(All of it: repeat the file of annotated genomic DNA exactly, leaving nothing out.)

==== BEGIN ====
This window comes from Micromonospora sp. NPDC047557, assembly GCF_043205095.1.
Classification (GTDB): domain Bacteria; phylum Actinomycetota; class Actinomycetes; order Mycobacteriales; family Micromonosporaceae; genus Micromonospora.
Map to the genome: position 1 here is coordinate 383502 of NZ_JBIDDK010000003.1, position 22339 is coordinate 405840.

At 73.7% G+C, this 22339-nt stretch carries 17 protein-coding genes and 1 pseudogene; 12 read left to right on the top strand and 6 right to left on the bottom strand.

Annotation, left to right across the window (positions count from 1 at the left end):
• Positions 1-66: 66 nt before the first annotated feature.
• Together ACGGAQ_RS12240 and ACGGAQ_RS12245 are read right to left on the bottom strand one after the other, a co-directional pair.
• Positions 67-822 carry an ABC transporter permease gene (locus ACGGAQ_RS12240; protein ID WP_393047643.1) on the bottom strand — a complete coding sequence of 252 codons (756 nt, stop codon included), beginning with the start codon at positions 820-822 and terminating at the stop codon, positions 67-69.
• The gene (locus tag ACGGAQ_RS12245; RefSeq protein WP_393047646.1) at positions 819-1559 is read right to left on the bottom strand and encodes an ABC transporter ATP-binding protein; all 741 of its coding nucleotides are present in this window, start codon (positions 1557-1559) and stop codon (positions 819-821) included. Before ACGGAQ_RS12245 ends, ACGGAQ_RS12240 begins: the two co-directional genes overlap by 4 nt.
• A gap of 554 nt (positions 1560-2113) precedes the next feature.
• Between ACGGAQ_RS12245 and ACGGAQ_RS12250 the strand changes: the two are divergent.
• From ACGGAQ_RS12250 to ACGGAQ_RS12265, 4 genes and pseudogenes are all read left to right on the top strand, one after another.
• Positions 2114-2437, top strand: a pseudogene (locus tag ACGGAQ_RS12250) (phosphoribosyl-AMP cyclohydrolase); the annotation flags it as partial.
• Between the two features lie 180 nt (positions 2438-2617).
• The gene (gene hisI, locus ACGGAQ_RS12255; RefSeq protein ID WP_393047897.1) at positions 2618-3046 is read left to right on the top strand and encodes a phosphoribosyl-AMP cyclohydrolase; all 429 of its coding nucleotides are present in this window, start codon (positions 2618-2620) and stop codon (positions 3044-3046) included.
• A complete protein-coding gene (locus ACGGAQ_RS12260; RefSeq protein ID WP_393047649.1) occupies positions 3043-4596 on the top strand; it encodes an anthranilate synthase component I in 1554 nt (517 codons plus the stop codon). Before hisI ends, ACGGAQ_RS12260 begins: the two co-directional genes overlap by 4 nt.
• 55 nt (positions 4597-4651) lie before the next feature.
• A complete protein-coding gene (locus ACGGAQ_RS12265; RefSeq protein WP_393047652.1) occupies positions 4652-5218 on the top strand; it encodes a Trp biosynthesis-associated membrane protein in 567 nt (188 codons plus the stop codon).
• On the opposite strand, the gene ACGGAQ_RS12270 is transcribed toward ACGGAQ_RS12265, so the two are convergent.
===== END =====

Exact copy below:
This window comes from Micromonospora sp. NPDC047557, assembly GCF_043205095.1.
Classification (GTDB): domain Bacteria; phylum Actinomycetota; class Actinomycetes; order Mycobacteriales; family Micromonosporaceae; genus Micromonospora.
Map to the genome: position 1 here is coordinate 383502 of NZ_JBIDDK010000003.1, position 22339 is coordinate 405840.

At 73.7% G+C, this 22339-nt stretch carries 17 protein-coding genes and 1 pseudogene; 12 read left to right on the top strand and 6 right to left on the bottom strand.

Annotation, left to right across the window (positions count from 1 at the left end):
• Positions 1-66: 66 nt before the first annotated feature.
• Together ACGGAQ_RS12240 and ACGGAQ_RS12245 are read right to left on the bottom strand one after the other, a co-directional pair.
• Positions 67-822 carry an ABC transporter permease gene (locus ACGGAQ_RS12240; protein ID WP_393047643.1) on the bottom strand — a complete coding sequence of 252 codons (756 nt, stop codon included), beginning with the start codon at positions 820-822 and terminating at the stop codon, positions 67-69.
• The gene (locus tag ACGGAQ_RS12245; RefSeq protein WP_393047646.1) at positions 819-1559 is read right to left on the bottom strand and encodes an ABC transporter ATP-binding protein; all 741 of its coding nucleotides are present in this window, start codon (positions 1557-1559) and stop codon (positions 819-821) included. Before ACGGAQ_RS12245 ends, ACGGAQ_RS12240 begins: the two co-directional genes overlap by 4 nt.
• A gap of 554 nt (positions 1560-2113) precedes the next feature.
• Between ACGGAQ_RS12245 and ACGGAQ_RS12250 the strand changes: the two are divergent.
• From ACGGAQ_RS12250 to ACGGAQ_RS12265, 4 genes and pseudogenes are all read left to right on the top strand, one after another.
• Positions 2114-2437, top strand: a pseudogene (locus tag ACGGAQ_RS12250) (phosphoribosyl-AMP cyclohydrolase); the annotation flags it as partial.
• Between the two features lie 180 nt (positions 2438-2617).
• The gene (gene hisI, locus ACGGAQ_RS12255; RefSeq protein ID WP_393047897.1) at positions 2618-3046 is read left to right on the top strand and encodes a phosphoribosyl-AMP cyclohydrolase; all 429 of its coding nucleotides are present in this window, start codon (positions 2618-2620) and stop codon (positions 3044-3046) included.
• A complete protein-coding gene (locus ACGGAQ_RS12260; RefSeq protein ID WP_393047649.1) occupies positions 3043-4596 on the top strand; it encodes an anthranilate synthase component I in 1554 nt (517 codons plus the stop codon). Before hisI ends, ACGGAQ_RS12260 begins: the two co-directional genes overlap by 4 nt.
• 55 nt (positions 4597-4651) lie before the next feature.
• A complete protein-coding gene (locus ACGGAQ_RS12265; RefSeq protein WP_393047652.1) occupies positions 4652-5218 on the top strand; it encodes a Trp biosynthesis-associated membrane protein in 567 nt (188 codons plus the stop codon).
• On the opposite strand, the gene ACGGAQ_RS12270 is transcribed toward ACGGAQ_RS12265, so the two are convergent.